Mark Metcalf
Moving Pictures


Maggie Gyllenhaal stars in "Hysteria," the story of the two men who invented the electronic vibrator. The film opens Friday at the Landmark Downer Theatre.

By - Jun 8th, 2012 04:00 am

I suspect that in the hands of a male director Hysteria would have been hysterical. Please don’t understand that to be a sexist comment. Though, perhaps, it is. It does seek to define a situation based on gender.

At its historical center, Hysteria is about the two men that invented the first electronic vibrator. What is now sold commercially as a “sex toy” was originally a cure for the relatively common female complaint, hysteria. Severe hysteria was “cured” by performing a hysterectomy. Had that practice continued, the film would decidedly have been a drama.

According to the film, which promotes itself as a representation of what actually happened until the invention of this divine apparatus, women with a variety of symptoms were treated by doctors who manually massaged their clitoris and vagina, known as “pelvic massage,” bringing them to orgasm and thus relieving them of some of the stress that was causing their distress. For this particular doctor the repetitious action led to carpal tunnel syndrome, or the late 19th Century version of that malady. Apparently he was not as effective left handed and wore out the right. I hope you can begin to see how there is a pretty hysterical comedy lurking near this story.

Now I realize that orgasms among women are a pretty serious business, as, judging by the good number of middle-aged men seen smiling in television commercials recently, they are among men. But it tends to be one of those personal things that, when you talk about it publicly, it is good to bring your sense of humor.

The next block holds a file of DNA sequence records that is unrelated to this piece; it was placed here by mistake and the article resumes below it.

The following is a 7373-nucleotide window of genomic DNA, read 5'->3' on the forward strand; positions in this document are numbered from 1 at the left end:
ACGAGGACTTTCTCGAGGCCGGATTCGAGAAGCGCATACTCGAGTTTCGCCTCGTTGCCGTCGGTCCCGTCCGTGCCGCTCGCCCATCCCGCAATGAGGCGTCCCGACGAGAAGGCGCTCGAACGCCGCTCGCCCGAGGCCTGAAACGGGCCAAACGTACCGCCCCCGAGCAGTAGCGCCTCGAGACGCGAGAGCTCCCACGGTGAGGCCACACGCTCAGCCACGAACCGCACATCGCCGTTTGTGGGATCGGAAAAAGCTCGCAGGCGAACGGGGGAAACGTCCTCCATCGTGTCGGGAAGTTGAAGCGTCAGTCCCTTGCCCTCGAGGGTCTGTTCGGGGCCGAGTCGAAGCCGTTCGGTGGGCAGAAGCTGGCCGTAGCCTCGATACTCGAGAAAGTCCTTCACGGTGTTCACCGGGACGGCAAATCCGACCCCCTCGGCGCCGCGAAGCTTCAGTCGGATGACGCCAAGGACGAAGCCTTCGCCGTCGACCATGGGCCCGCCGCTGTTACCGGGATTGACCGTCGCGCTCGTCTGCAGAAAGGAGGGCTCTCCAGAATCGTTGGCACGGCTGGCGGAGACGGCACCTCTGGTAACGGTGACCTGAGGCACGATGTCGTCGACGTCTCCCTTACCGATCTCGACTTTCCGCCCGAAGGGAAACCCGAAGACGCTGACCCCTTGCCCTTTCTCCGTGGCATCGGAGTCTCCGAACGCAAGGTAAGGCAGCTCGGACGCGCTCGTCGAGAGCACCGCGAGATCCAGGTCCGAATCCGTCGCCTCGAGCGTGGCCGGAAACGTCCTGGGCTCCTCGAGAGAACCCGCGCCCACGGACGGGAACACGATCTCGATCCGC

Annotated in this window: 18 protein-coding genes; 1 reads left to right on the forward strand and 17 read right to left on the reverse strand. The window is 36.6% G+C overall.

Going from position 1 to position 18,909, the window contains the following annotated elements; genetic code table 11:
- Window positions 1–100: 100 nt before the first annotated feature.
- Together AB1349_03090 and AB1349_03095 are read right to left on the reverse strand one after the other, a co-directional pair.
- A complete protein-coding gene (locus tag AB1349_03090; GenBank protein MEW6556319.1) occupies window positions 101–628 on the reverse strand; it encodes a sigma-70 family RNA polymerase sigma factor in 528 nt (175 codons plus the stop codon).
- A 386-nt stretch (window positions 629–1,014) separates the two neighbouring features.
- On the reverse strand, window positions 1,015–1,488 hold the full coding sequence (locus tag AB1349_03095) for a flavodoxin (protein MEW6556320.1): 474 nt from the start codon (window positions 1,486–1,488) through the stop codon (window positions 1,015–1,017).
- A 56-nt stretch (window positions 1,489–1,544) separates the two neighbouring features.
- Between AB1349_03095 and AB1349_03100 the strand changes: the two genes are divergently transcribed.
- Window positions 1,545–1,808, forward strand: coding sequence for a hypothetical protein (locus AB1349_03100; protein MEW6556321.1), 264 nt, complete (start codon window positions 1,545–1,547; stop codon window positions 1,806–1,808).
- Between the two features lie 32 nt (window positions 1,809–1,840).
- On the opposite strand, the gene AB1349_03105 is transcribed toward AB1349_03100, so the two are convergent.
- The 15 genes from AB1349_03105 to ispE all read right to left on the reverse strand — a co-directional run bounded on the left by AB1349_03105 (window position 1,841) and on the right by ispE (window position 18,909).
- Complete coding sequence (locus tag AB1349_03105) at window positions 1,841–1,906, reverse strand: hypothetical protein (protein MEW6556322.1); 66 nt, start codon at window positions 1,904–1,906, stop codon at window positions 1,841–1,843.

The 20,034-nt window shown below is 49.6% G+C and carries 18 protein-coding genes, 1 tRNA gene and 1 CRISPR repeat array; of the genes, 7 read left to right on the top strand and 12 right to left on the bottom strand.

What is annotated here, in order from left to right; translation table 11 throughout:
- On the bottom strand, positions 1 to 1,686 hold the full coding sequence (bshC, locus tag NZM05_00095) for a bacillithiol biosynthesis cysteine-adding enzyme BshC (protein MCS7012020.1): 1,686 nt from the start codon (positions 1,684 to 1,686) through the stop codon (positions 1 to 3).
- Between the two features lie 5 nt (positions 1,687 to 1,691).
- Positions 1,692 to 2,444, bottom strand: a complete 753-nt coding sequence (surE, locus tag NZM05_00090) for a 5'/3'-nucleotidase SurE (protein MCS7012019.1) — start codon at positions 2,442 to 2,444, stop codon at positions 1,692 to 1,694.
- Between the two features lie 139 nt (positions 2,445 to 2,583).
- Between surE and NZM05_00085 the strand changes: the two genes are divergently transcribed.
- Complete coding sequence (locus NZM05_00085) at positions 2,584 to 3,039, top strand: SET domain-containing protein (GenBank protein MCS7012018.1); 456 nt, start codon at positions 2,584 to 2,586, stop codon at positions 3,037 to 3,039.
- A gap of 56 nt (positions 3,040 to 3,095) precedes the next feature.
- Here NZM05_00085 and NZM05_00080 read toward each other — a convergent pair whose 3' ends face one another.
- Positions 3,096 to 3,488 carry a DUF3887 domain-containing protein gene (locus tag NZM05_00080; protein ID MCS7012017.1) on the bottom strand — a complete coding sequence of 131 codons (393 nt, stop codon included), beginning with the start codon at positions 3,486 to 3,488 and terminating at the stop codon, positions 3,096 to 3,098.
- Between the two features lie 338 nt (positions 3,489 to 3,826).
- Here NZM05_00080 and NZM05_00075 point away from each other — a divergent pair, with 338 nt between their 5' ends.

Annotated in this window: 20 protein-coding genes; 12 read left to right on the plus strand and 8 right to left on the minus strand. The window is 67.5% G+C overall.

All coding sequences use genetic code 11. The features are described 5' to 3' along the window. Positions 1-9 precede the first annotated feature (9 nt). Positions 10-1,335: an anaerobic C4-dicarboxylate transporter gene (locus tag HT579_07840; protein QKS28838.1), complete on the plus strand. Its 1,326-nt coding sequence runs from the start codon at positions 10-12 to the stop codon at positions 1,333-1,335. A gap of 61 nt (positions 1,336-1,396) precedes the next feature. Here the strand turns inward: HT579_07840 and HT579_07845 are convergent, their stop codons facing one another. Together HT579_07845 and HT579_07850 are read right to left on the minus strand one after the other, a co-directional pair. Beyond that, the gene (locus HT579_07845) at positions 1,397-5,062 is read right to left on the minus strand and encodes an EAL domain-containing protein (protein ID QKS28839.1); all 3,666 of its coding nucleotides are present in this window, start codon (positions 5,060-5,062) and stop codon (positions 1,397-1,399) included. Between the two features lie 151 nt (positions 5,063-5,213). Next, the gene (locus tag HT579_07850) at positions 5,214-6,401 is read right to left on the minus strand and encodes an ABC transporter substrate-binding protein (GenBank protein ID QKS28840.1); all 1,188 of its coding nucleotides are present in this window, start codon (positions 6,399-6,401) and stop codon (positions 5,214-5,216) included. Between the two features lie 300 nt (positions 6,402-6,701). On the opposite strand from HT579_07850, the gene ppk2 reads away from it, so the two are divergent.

Director Tanya Wexler has a good sense of humor, but I think someone told her that to be successful, or even to get it made, a film had to have a love story at the center. She balanced Hysteria much more toward the romantic relationship between the doctor and a woman activist, played with wonderful joy by Maggie Gyllenhaal, than she has toward the admittedly obvious comedic proportions of the electric dildo. The film suffers for the focus on what feels like an obligatory love story. Gyllenhaal is good, but Rupert Everett’s role as the wealthy friend of the doctor is brilliant in his restraint and his wit, to say nothing of his business acumen. It is he who brings the doctor and the film to what fulfillment it achieves.

Hysteria opens Friday June 8th at the Landmark Downer Theatre.

Categories: Movies

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